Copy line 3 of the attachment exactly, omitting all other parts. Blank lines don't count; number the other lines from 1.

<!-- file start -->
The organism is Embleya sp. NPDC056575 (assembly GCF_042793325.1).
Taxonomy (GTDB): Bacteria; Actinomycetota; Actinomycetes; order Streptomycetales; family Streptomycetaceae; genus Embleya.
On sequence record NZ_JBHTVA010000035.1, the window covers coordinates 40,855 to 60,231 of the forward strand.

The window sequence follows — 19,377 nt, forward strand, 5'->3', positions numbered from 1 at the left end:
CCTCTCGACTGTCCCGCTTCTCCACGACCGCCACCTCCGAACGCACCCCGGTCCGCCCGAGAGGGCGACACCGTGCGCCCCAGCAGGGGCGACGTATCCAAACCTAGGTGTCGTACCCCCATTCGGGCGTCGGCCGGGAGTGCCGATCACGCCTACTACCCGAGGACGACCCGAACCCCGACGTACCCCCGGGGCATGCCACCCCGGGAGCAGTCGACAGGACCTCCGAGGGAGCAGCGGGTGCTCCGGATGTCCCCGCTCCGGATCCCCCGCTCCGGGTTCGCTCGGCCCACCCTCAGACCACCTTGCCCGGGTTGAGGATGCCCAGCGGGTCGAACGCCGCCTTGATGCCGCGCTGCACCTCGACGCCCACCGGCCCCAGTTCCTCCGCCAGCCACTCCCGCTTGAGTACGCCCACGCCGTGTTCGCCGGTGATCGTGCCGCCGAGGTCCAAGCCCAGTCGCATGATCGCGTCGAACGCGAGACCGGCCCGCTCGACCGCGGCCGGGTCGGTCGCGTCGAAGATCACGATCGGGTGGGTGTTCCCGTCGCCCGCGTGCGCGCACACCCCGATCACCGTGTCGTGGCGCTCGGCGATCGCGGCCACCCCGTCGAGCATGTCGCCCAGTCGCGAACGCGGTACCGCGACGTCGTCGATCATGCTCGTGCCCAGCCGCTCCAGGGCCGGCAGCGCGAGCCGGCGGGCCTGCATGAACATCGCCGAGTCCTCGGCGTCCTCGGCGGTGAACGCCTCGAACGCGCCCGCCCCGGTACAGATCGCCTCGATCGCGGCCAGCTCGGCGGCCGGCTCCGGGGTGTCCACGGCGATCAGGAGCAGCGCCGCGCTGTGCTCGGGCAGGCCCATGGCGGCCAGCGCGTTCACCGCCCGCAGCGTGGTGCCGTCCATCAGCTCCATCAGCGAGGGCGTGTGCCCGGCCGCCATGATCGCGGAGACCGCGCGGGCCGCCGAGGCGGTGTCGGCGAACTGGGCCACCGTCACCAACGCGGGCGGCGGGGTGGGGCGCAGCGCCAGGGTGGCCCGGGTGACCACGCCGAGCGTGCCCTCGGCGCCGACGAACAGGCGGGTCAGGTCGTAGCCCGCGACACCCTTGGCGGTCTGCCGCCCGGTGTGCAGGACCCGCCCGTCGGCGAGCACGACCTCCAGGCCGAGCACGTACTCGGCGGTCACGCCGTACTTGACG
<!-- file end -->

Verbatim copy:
On sequence record NZ_JBHTVA010000035.1, the window covers coordinates 40,855 to 60,231 of the forward strand.